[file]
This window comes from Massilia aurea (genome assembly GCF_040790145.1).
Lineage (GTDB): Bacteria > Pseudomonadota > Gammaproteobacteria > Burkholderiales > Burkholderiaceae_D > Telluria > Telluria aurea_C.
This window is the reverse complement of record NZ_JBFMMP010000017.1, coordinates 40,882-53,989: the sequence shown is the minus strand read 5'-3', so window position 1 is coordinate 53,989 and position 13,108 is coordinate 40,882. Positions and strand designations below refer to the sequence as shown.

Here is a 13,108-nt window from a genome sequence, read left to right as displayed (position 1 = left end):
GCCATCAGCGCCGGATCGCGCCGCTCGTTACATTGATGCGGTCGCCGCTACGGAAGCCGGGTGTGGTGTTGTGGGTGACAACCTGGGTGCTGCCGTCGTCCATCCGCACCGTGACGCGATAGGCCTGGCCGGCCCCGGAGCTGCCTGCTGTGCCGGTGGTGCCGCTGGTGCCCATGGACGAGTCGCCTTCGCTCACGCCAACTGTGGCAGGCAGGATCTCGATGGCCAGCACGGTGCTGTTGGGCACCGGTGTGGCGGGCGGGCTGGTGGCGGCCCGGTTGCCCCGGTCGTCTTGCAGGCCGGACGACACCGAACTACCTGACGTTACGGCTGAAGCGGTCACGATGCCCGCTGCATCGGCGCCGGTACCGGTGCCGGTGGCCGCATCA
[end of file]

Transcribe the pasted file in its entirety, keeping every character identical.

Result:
This window comes from Massilia aurea (genome assembly GCF_040790145.1).
Lineage (GTDB): Bacteria > Pseudomonadota > Gammaproteobacteria > Burkholderiales > Burkholderiaceae_D > Telluria > Telluria aurea_C.
This window is the reverse complement of record NZ_JBFMMP010000017.1, coordinates 40,882-53,989: the sequence shown is the minus strand read 5'-3', so window position 1 is coordinate 53,989 and position 13,108 is coordinate 40,882. Positions and strand designations below refer to the sequence as shown.

Here is a 13,108-nt window from a genome sequence, read left to right as displayed (position 1 = left end):
GCCATCAGCGCCGGATCGCGCCGCTCGTTACATTGATGCGGTCGCCGCTACGGAAGCCGGGTGTGGTGTTGTGGGTGACAACCTGGGTGCTGCCGTCGTCCATCCGCACCGTGACGCGATAGGCCTGGCCGGCCCCGGAGCTGCCTGCTGTGCCGGTGGTGCCGCTGGTGCCCATGGACGAGTCGCCTTCGCTCACGCCAACTGTGGCAGGCAGGATCTCGATGGCCAGCACGGTGCTGTTGGGCACCGGTGTGGCGGGCGGGCTGGTGGCGGCCCGGTTGCCCCGGTCGTCTTGCAGGCCGGACGACACCGAACTACCTGACGTTACGGCTGAAGCGGTCACGATGCCCGCTGCATCGGCGCCGGTACCGGTGCCGGTGGCCGCATCA